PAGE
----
There are three questions one must ask in considering any adaptation of Herman Melville’s magnificent novel Moby-Dick, one of the perennial contenders for the Great American Novel. In no particular order, they are:
- How long is it?
- How racist is it?
- How gay is it?
So you’ll see I had some trepidation when I took on a two-hour adaptation from 1956. Still, Ray Bradbury had a hand in the screenplay, so I settled in to grade the whole business on a curve.
So let’s start with the basics.
How racist is it?
Pretty racist! A few characters which are explicitly described as Black in the text are Black, but every other person of color in the cast appears to have been played by a white actor in various shades of brownface. Queequeg is played by Austrian actor Friedrich von Ledebur with the kind of fake tattoos and scarification that make you mutter darkly, “choices were made.” It both reflects the problems in its source material and makes them worse at times. There is one moment that, at least in my opinion, improves on the source material a bit, but we’ll get to that in a bit.
How gay is it?
Not gay enough. There’s certainly some homoeroticism in both the relationship between Ishmael and Queequeg and in the crew’s general devotion to their tormented captain, but honestly I think Treasure Planet might have more subtext. You can’t have it all.
How long is it?
About two hours, which is of course, not nearly enough to contain the full text of Melville’s absolute unit of a book. (Though, of course, the movie was bound to dispense with Melville’s exhaustively long lists of Whale Facts.)*
I guess at this point I should answer the question Is It Any Good? and the answer is…eh, well, if you can put all the flaws above aside**, it’s okay! Bradbury takes a lot of phrasing straight from the book, which is both blessing and curse, because Melville has one hell of a way with words, but it’s also a very literary way with words. Orson Welles has an absolutely stellar monologue before anyone goes out to sea, and Bradbury and Houston take a practical, focused axe to the script that was necessary to create a two-hour adaptation.
There is a particularly nice contrast between Queequeg and the Pequod’s first mate Starbuck when both of them realize that their voyage is doomed — one through Ahab’s decision to abandon the sacred mission of hunting whales down, the other due to fortune telling***. In the one possibly-less-racist moment of this film, these men of faith both experience a major crisis. Queequeg freezes up and becomes near-catatonic after ordering his own coffin to be built, and Starbuck attempts a mutiny. (Queequeg is more successful, though the only thing his coffin manages to do is save his, er, friend Ishmael, the man who chose this doomed voyage in the first place.) By that point, Queequeg and Starbuck’s reactions don’t even strike the viewer as that unusual; the whole ship seems to be driving everyone around the bend.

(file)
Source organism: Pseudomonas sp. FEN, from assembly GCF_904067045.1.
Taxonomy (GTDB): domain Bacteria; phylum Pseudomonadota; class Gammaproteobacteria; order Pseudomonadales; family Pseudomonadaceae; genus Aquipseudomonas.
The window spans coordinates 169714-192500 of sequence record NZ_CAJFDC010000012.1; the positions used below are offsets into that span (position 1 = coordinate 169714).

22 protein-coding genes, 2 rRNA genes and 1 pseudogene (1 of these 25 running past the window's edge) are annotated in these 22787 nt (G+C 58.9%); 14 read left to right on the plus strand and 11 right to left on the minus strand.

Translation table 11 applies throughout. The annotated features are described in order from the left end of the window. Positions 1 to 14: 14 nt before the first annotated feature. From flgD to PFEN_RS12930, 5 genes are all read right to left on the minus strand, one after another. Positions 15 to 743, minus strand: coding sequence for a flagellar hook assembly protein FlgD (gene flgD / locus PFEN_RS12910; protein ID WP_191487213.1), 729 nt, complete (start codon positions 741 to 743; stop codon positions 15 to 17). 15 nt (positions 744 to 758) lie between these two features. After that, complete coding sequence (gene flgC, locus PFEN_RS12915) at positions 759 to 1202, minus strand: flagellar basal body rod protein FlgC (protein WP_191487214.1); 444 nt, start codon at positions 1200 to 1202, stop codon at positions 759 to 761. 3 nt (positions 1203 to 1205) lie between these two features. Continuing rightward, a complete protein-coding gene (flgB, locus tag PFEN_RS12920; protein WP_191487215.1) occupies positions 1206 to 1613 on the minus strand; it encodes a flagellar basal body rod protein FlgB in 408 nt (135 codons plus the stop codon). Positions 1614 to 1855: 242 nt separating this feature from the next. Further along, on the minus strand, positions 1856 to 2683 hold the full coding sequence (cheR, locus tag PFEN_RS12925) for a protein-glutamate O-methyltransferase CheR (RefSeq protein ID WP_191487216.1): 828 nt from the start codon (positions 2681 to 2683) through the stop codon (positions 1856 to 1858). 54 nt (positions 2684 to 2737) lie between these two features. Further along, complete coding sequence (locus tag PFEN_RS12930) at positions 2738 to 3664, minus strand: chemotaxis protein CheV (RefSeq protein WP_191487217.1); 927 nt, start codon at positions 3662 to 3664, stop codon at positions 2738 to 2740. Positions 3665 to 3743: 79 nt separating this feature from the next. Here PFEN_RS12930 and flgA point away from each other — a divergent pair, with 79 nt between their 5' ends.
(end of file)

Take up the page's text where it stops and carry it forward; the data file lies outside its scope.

Gregory Peck, unfortunately, is something of a weak link as Ahab. It’s not entirely his fault; the script spends more time telling us about his charisma than letting him show that charisma onscreen, and the general consensus — even from Peck — was that he was too young for the role. (Director John Huston might have fit much better.) That phenomenal monologue by Welles doesn’t help, because you’re probably ready to follow him to the gates of hHell by the time he’s done. (Honestly, I might follow The Brain to the gates of Hell, much less the real Orson fucking Welles at the height of his powers.) Peck just can’t compare to that level of gravitas, and we don’t spend enough time with him to see the pain or passion that drives him. I fault the script for that one as much as Peck himself, though. In a novel, you are deep in Ishmael’s perspective, and you have much more time to watch Ishmael marvel at the men who follow Ahab, then slowly fall under his spell and join their ranks.
For its era and budget (which seems to have been stretched to its absolute limit), it looks quite good. The sea looks intimidating, the whale itself is convincing. (Stories differ on whether or not the production built full boats of multiple sizes that were subsequently lost; judging from the final result I’d guess not, but who can say? At any rate, Huston said there weren’t any full-sized boat.) But there’s a smallness to Moby Dick that can never touch the mythic strength and power of the novel. It’s a cliche to call things “unadaptable,” but I will say that Moby-Dick is deceptively tricky for what is, stripped to its spine, an action story about one man’s obsession and a big damn whale. Digressions and dodgy racial stereotypes aside, there’s a lot under the surface that adaptations can struggle with. It’s not a coincidence that the best adaptations are generally considered the spiritual ones (like Star Trek: First Contact).
The filmmakers did their best, but the whale won in the end. It usually does.
If you don’t want to watch the movie, you could do worse than reading the distressingly accurate MAD Magazine parody from back in the day, which is the source for the banner image above (shoutout to Sam for finding it!).
* And some of the ones he didn’t make up are still considered accurate today!
** The brownface will, and absolutely should be, a dealbreaker for many. NGL, I went to claim this because, you know, Moby Dick, and then thought, “oh shit, what about Queequeg?”
*** See, this movie says, the white people are nuts too! But, of course, Starbuck and Queequeg are the only people to realize the truth; they’re all doomed, except poor Ishmael, who only survives thanks to his companion’s carefully made coffin.